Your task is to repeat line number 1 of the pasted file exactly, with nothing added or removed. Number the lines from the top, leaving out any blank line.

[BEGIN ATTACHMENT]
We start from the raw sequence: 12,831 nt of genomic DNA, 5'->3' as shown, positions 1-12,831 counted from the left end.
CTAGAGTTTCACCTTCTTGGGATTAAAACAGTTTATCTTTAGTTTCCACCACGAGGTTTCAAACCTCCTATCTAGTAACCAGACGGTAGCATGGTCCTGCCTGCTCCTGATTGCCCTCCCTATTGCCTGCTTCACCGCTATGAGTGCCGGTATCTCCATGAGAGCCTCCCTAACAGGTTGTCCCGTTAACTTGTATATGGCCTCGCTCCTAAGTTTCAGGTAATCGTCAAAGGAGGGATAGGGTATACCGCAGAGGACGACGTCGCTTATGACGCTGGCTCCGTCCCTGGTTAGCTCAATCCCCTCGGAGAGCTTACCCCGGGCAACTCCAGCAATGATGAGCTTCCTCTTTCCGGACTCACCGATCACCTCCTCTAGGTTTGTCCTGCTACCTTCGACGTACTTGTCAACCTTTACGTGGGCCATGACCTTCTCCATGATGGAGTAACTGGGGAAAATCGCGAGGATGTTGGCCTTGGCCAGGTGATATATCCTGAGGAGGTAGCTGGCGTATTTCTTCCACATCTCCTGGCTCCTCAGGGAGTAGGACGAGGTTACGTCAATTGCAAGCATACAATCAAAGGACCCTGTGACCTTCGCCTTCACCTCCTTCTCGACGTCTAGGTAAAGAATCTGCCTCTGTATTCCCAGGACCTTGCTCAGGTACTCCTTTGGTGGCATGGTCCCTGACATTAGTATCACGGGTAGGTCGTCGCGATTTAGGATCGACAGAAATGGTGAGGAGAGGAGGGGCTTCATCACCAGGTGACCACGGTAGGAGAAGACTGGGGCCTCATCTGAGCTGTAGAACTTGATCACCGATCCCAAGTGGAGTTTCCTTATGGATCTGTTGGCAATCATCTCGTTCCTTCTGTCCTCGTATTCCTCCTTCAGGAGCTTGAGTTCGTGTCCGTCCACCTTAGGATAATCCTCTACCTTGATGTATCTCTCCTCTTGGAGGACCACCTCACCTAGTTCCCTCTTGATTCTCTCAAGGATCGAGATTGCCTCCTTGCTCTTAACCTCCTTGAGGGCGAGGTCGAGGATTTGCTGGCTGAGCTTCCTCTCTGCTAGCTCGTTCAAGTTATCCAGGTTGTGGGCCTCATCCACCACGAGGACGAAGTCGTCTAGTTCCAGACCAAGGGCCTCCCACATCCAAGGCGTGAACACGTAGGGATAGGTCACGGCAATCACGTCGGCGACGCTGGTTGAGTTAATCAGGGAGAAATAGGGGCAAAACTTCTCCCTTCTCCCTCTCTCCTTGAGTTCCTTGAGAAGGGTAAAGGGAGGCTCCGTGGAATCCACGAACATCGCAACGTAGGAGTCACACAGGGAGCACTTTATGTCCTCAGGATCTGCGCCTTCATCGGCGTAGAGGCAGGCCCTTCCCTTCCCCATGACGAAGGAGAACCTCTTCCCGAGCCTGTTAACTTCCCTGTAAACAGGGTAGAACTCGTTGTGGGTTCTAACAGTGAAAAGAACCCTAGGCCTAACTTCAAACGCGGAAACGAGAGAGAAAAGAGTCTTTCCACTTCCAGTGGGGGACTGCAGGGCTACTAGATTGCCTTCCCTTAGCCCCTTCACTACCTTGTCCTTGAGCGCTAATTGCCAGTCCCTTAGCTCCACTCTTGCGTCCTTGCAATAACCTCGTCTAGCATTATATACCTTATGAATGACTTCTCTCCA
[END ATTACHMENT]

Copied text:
We start from the raw sequence: 12,831 nt of genomic DNA, 5'->3' as shown, positions 1-12,831 counted from the left end.